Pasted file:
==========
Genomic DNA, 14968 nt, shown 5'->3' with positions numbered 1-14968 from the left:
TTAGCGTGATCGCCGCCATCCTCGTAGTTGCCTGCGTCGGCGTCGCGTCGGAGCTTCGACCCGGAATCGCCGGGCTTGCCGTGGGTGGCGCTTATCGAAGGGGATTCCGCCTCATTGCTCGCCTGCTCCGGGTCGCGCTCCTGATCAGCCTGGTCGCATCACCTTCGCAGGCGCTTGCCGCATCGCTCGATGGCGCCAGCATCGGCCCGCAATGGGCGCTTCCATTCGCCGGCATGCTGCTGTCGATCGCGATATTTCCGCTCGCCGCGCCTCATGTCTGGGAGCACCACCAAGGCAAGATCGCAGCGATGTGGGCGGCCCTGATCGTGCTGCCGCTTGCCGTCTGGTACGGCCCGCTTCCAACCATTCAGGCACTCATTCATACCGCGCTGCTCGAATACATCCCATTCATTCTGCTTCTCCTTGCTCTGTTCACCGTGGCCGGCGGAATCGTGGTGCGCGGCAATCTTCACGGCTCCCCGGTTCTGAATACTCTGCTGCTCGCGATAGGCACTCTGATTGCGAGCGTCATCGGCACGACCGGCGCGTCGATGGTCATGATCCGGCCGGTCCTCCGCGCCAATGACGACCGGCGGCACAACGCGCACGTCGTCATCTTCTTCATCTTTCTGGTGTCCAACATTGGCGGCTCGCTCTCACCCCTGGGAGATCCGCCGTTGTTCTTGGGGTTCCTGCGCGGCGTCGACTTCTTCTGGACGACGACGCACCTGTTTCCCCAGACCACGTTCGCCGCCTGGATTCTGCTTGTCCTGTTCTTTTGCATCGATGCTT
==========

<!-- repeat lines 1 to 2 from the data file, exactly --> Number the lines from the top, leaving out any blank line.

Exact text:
Genomic DNA, 14968 nt, shown 5'->3' with positions numbered 1-14968 from the left:
TTAGCGTGATCGCCGCCATCCTCGTAGTTGCCTGCGTCGGCGTCGCGTCGGAGCTTCGACCCGGAATCGCCGGGCTTGCCGTGGGTGGCGCTTATCGAAGGGGATTCCGCCTCATTGCTCGCCTGCTCCGGGTCGCGCTCCTGATCAGCCTGGTCGCATCACCTTCGCAGGCGCTTGCCGCATCGCTCGATGGCGCCAGCATCGGCCCGCAATGGGCGCTTCCATTCGCCGGCATGCTGCTGTCGATCGCGATATTTCCGCTCGCCGCGCCTCATGTCTGGGAGCACCACCAAGGCAAGATCGCAGCGATGTGGGCGGCCCTGATCGTGCTGCCGCTTGCCGTCTGGTACGGCCCGCTTCCAACCATTCAGGCACTCATTCATACCGCGCTGCTCGAATACATCCCATTCATTCTGCTTCTCCTTGCTCTGTTCACCGTGGCCGGCGGAATCGTGGTGCGCGGCAATCTTCACGGCTCCCCGGTTCTGAATACTCTGCTGCTCGCGATAGGCACTCTGATTGCGAGCGTCATCGGCACGACCGGCGCGTCGATGGTCATGATCCGGCCGGTCCTCCGCGCCAATGACGACCGGCGGCACAACGCGCACGTCGTCATCTTCTTCATCTTTCTGGTGTCCAACATTGGCGGCTCGCTCTCACCCCTGGGAGATCCGCCGTTGTTCTTGGGGTTCCTGCGCGGCGTCGACTTCTTCTGGACGACGACGCACCTGTTTCCCCAGACCACGTTCGCCGCCTGGATTCTGCTTGTCCTGTTCTTTTGCATCGATGCTT